God has always imaged this on the earth, but, from time to time, in His providence, He has prevented it. For years the Jews were taken captive from their land, and their temple was destroyed. As we saw with Paul, his saints are persecuted and imprisoned and thus prevented from gathering until they can find means of so doing. Each of us has probably experienced a time when sickness has prevented us from gathering together with the other saints for corporate worship.
In these times we trust God’s providence. We long for the day when we can again join the saints. And … we continue to minister in other ways.
The Insufficiency of the Local Gathering of Saints
It may sound off-putting to say that the local gathering of saints is insufficient, but this is (as stated above) not to de-emphasize its importance. It is merely to point out that the local gathering of saints isn’t all there is!
Think of the some 31+ one-anothers of scripture. Here are just a few:
- Live in harmony with one another (Romans 12)
- Care for one another (1 Corinthians 12)
- Bear one another’s burdens (Galatians 6)
- Be hospitable to one another (1 Peter 4)
- Have fellowship with one another (1 John 1)
These commands cannot be lived faithfully (and were never intended to be) with only a once-a-week local gathering of saints. As important as it is, God has always willed us to do more than have church!
When the providence of God hinders His saints from gathering together locally, more time is often made available for fulfilling these other commands as christian ministry continues.
Paul is an excellent example! While imprisoned, he wrote to the churches. In his letters we find various ways that he continued the work of the ministry without gathering together locally with the saints. Paul ...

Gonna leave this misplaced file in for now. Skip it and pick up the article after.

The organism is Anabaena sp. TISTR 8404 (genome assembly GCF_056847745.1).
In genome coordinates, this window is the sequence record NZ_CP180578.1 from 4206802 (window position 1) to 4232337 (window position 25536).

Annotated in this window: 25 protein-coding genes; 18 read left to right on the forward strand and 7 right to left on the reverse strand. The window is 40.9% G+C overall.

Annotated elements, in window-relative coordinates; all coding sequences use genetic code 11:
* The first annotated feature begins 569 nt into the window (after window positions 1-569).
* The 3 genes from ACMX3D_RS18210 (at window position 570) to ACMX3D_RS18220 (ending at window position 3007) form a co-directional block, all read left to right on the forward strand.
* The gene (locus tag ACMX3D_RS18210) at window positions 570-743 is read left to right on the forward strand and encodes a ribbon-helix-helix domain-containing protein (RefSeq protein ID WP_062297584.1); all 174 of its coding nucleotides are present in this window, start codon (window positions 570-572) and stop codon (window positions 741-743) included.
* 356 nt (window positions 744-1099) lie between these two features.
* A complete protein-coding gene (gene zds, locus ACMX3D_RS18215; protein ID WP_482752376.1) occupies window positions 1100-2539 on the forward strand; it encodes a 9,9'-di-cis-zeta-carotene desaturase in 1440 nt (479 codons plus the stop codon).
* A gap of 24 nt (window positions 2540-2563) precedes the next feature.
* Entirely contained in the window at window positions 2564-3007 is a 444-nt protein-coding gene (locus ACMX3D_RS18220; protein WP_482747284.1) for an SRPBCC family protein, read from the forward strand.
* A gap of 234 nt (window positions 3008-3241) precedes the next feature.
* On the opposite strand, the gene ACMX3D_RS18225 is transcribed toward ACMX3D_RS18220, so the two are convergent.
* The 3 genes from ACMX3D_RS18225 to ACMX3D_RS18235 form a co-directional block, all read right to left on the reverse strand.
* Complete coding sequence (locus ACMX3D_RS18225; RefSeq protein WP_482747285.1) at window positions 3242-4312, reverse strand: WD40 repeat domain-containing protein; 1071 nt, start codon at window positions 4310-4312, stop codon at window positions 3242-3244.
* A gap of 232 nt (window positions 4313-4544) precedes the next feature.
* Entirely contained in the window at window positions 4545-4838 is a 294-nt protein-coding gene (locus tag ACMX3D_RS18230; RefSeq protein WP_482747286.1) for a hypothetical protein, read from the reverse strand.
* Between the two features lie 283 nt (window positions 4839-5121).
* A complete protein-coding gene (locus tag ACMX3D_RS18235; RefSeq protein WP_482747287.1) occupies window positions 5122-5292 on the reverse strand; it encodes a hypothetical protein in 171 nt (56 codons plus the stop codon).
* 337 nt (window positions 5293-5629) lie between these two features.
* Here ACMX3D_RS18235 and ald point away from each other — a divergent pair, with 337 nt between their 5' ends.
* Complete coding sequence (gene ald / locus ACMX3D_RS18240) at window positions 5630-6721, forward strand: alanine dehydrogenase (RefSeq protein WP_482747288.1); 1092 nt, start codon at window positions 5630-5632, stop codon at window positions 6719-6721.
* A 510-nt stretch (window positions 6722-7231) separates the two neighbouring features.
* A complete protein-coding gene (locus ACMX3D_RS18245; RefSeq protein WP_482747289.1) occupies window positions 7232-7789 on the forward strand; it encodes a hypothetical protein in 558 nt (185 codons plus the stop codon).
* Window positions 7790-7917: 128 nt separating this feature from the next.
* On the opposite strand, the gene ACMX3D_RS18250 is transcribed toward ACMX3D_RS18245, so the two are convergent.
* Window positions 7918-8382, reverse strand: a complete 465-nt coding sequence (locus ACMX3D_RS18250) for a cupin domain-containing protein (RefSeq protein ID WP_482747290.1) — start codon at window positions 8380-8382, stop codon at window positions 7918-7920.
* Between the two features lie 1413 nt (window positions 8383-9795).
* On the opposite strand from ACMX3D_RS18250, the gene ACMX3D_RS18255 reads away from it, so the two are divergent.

- Taught doctrine
- Prayed for others
- Encouraged others
- Admonished others
- Shared his burdens
- Bore the burdens of others
- Shared his testimony
- Share the gospel of Jesus Christ
This is what Paul did not only while in prison but throughout his ministry. He longed for the physical gathering while ministering otherwise. Consider the words he wrote to the church in Rome.
First, I thank my God through Jesus Christ for all of you, because your faith is proclaimed in all the world. For God is my witness, whom I serve with my spirit in the gospel of his Son, that without ceasing I mention you always in my prayers, asking that somehow by God's will I may now at last succeed in coming to you. For I long to see you, that I may impart to you some spiritual gift to strengthen you—that is, that we may be mutually encouraged by each other's faith, both yours and mine. I do not want you to be unaware, brothers, that I have often intended to come to you (but thus far have been prevented), in order that I may reap some harvest among you as well as among the rest of the Gentiles. I am under obligation both to Greeks and to barbarians, both to the wise and to the foolish. So I am eager to preach the gospel to you also who are in Rome.
Though we are now prevented from gathering together with the saints, let us trust the providence of God, long for the day we can again join together AND continue the work of the ministry at a distance through prayer and teaching, encouraging and admonishing, the sharing of burdens and the sharing the good news of the gospel of Jesus Christ our Lord.